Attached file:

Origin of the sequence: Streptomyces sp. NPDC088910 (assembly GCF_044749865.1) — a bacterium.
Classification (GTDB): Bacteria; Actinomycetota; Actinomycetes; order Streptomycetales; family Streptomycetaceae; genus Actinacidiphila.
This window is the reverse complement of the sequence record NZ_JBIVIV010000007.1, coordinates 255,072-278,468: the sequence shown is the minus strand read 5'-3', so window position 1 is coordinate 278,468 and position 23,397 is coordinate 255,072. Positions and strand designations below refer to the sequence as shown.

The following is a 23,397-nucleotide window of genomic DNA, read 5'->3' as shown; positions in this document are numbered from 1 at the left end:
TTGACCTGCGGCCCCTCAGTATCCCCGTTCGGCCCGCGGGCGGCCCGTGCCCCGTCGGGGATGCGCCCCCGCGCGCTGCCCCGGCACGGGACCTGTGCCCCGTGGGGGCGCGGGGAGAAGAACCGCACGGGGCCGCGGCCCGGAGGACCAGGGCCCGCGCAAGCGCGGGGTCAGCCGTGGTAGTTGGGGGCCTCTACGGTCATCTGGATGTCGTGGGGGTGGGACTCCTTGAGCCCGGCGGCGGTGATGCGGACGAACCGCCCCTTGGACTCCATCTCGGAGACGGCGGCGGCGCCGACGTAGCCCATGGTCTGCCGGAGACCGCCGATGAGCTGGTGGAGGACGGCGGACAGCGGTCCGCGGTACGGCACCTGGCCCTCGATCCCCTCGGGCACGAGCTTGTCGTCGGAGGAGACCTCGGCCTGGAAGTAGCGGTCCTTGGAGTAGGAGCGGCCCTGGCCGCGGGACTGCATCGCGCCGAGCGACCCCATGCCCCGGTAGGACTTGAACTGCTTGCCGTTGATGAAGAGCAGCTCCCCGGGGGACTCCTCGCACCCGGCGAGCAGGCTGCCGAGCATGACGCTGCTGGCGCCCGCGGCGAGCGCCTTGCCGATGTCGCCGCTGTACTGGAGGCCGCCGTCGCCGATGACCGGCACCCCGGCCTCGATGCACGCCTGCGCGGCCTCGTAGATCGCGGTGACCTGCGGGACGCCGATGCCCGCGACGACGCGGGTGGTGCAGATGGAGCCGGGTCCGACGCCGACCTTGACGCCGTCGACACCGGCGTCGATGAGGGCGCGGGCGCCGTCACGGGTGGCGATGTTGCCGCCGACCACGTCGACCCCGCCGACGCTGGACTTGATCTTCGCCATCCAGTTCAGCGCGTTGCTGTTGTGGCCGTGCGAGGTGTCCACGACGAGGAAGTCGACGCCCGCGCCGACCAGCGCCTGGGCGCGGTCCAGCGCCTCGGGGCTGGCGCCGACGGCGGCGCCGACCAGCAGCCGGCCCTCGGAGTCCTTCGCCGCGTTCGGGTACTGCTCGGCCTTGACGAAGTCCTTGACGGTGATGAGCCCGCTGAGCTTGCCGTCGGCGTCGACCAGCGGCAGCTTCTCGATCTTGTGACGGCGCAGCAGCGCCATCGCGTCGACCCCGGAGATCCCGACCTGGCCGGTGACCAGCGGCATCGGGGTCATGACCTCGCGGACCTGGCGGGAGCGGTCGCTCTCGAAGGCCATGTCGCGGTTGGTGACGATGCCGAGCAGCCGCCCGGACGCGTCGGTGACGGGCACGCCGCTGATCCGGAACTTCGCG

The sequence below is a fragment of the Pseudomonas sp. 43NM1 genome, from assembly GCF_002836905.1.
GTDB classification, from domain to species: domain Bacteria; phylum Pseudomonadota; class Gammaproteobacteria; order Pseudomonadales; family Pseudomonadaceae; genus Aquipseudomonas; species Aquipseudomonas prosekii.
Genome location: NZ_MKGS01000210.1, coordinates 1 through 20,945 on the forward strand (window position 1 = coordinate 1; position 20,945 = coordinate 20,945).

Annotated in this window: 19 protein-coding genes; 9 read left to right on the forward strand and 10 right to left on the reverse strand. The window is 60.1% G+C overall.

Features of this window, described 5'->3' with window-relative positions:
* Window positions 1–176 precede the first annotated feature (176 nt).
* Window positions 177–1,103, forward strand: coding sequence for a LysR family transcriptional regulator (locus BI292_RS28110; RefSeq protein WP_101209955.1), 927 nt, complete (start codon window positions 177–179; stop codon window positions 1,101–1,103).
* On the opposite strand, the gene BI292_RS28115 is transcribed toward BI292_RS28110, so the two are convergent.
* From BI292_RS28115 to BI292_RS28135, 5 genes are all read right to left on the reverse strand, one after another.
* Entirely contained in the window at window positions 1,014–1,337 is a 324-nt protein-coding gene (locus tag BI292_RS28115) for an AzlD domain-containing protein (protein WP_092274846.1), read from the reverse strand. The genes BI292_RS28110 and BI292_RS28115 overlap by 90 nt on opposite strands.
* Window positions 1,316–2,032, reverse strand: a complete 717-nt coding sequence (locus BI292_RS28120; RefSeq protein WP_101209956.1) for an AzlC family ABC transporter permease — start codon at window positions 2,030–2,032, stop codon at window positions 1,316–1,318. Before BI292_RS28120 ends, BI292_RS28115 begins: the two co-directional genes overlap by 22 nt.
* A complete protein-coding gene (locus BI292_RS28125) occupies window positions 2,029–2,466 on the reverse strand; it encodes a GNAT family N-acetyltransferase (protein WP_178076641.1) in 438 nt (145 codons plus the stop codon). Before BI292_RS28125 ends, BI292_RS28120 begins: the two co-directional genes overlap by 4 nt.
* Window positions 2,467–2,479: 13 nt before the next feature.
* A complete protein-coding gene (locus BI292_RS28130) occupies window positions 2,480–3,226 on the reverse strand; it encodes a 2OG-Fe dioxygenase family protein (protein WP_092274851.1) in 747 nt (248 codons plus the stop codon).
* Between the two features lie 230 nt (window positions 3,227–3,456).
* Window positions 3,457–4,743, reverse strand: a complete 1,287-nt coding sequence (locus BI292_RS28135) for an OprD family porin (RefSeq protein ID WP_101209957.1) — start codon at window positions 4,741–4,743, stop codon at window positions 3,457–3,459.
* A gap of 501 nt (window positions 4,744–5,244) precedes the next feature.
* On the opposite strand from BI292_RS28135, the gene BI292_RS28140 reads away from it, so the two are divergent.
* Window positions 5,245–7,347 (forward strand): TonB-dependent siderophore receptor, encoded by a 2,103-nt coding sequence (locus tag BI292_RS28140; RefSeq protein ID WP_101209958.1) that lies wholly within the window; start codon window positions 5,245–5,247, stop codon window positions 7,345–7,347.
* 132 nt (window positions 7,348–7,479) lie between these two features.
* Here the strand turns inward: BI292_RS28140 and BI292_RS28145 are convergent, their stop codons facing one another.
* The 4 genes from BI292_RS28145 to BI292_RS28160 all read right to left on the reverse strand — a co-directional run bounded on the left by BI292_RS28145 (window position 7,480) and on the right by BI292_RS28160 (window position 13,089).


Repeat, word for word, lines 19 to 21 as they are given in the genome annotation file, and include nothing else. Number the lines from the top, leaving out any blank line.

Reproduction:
* A complete protein-coding gene (locus BI292_RS28130) occupies window positions 2,480–3,226 on the reverse strand; it encodes a 2OG-Fe dioxygenase family protein (protein WP_092274851.1) in 747 nt (248 codons plus the stop codon).
* Between the two features lie 230 nt (window positions 3,227–3,456).
* Window positions 3,457–4,743, reverse strand: a complete 1,287-nt coding sequence (locus BI292_RS28135) for an OprD family porin (RefSeq protein ID WP_101209957.1) — start codon at window positions 4,741–4,743, stop codon at window positions 3,457–3,459.